Cushon & University of Lincoln launch savings initiative for those excluded from pensions

Less than one-in-10 (8 per cent) workers have opted out of the new automatic savings option introduced by Cushon and the University of Lincoln to help those excluded from pensions to build a savings buffer.

The initiative initially contractually enrolled student employees at the university into a savings product with the employer as with pensions.

In the first academic year, a total of 1,012 students were automatically enrolled in the scheme, with an 8 per cent opt-out rate in line with average UK pensions opt-out rate.

Under the initiative, student employees working for the university are auto-enrolled into a savings pot, provided by Cushon, from where they can choose to move to an individual savings account (ISA) of their choice.

The scheme defaults them to a 3 per cent of salary contribution, with the university contributing 6 per cent, although they can choose to pay in more and the university will also increase their contribution up to a maximum of 8 per cent.

Cushon and University of Lincoln launched the initiative after research found that less than a quarter (24 per cent) of people feel positive about their financial future, while more than half (54 per cent) said the rising cost-of-living means they are unable to save as they want.

However, a survey of the student employees found that nearly half (46 per cent) are now saving for the first time as a result of the initiative, while nearly half (42 per cent) said they now feel more positive about their finances.

Around four in 10 using the Cushon app to check on savings every week, while six in 10 said the experience improved their thoughts and feelings surrounding campus jobs.

Cushon director of policy and research, Steve Watson, commented: “We must ensure that everyone in society is set up for a secure financial future.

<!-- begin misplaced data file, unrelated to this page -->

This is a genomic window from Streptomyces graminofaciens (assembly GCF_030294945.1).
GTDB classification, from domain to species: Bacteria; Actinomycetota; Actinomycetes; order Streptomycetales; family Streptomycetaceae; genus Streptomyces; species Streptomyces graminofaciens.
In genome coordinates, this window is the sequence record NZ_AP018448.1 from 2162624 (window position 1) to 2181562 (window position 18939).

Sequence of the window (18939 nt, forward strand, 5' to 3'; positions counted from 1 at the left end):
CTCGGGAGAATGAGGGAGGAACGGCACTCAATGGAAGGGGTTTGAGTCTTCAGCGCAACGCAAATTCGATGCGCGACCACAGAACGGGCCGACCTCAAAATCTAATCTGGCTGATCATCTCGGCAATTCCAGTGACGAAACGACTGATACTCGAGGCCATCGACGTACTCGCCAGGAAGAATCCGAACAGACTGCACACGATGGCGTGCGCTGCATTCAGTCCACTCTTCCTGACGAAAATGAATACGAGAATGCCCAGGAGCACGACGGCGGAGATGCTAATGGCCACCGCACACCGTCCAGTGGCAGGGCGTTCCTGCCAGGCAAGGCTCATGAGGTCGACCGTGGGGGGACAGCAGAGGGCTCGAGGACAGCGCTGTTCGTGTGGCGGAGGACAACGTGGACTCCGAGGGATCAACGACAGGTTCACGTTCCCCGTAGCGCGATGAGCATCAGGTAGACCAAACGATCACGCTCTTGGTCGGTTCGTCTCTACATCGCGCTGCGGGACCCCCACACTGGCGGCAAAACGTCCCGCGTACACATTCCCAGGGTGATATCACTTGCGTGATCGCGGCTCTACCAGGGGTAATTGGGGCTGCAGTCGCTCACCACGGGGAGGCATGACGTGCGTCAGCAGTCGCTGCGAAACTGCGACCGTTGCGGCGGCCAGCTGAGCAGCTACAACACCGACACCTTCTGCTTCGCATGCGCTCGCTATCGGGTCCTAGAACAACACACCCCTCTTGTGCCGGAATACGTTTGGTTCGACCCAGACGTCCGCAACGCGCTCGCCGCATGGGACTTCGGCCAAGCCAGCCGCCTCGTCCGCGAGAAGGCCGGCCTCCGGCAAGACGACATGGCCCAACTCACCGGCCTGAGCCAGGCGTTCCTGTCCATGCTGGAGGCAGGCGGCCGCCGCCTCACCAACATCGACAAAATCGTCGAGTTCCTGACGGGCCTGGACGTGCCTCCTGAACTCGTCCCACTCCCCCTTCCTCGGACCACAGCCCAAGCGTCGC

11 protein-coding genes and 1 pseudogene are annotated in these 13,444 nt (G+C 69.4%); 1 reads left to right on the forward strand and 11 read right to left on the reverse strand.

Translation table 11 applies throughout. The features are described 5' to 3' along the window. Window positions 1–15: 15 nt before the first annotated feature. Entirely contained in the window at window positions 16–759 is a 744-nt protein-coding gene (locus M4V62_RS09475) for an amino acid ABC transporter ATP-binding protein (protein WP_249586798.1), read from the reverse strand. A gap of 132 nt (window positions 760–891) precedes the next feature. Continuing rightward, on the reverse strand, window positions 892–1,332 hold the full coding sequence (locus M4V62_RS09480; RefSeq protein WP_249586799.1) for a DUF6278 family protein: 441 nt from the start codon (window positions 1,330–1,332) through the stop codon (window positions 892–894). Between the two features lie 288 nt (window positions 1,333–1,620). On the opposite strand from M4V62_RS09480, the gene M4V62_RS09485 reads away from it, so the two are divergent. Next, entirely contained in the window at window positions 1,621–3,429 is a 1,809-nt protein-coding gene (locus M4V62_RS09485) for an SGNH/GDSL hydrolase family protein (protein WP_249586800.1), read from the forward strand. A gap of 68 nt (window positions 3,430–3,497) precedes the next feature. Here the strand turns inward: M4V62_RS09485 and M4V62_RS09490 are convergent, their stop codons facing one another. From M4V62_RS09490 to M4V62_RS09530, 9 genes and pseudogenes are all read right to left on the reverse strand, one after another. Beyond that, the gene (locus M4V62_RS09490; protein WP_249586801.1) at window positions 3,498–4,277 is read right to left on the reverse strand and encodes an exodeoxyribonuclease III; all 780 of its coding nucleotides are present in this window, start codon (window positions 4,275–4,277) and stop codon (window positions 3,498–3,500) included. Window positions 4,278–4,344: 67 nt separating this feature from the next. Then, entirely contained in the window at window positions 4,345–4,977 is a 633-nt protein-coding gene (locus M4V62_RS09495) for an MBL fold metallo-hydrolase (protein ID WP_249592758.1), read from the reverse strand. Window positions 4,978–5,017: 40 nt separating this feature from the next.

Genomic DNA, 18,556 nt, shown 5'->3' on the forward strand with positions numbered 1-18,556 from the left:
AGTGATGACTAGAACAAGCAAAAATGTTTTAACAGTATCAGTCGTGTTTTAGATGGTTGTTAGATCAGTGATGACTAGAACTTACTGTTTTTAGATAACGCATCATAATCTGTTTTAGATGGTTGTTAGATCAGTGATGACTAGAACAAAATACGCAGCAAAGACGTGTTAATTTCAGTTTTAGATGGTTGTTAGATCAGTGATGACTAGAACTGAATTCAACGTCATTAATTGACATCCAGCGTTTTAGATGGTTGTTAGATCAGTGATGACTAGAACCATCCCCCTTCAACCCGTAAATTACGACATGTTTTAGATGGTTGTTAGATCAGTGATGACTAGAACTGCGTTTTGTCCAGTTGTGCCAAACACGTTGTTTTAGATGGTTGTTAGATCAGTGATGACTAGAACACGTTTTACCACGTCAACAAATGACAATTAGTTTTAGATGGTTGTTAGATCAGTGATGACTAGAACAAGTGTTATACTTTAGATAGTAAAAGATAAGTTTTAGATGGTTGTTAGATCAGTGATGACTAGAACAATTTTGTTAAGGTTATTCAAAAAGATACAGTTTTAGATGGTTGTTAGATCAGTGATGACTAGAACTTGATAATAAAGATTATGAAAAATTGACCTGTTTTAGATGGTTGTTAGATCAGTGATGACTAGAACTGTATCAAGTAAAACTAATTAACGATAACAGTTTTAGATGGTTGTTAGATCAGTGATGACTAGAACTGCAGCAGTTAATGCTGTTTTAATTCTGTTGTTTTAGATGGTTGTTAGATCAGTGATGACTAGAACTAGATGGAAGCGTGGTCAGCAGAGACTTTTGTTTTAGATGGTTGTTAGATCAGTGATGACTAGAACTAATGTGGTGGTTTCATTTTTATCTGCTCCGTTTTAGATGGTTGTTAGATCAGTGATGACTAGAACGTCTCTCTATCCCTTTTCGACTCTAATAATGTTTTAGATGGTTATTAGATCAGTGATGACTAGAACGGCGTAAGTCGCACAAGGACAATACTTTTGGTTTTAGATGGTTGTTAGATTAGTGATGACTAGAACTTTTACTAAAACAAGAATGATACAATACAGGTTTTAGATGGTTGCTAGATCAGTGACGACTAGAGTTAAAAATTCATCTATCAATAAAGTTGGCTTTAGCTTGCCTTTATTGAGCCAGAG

"Working with University of Lincoln, we have been helping achieve this by contractually enrolling working students into a workplace savings scheme with great success.

“Just like a pension, they have the choice to opt-out and if their circumstances change and they do ever meet the pensions auto enrolment regulations, they can be easily switched over into the pension scheme.

“Despite it still being early days, the initial results are extremely positive, with opt out rates in line with pension auto-enrolment levels. And we’re hoping this will really set the tone for getting young people engaged financially for the rest of their lives.”

Adding to this, University of Lincoln head of reward and deputy director of HR, Ian Hodson, said: “We’ve been working hard so that our students can find savings vehicles relevant for them to engage with.

“We genuinely believe that the work we’ve being doing with Cushon could change the way in which young workers and society in general view saving.

“In the current climate this initiative has been crucial in helping our young workers build up a savings pot. It’s important that we don’t let the momentum drop and we will continue to teach our student workers about the importance of saving for future financial resilience.”

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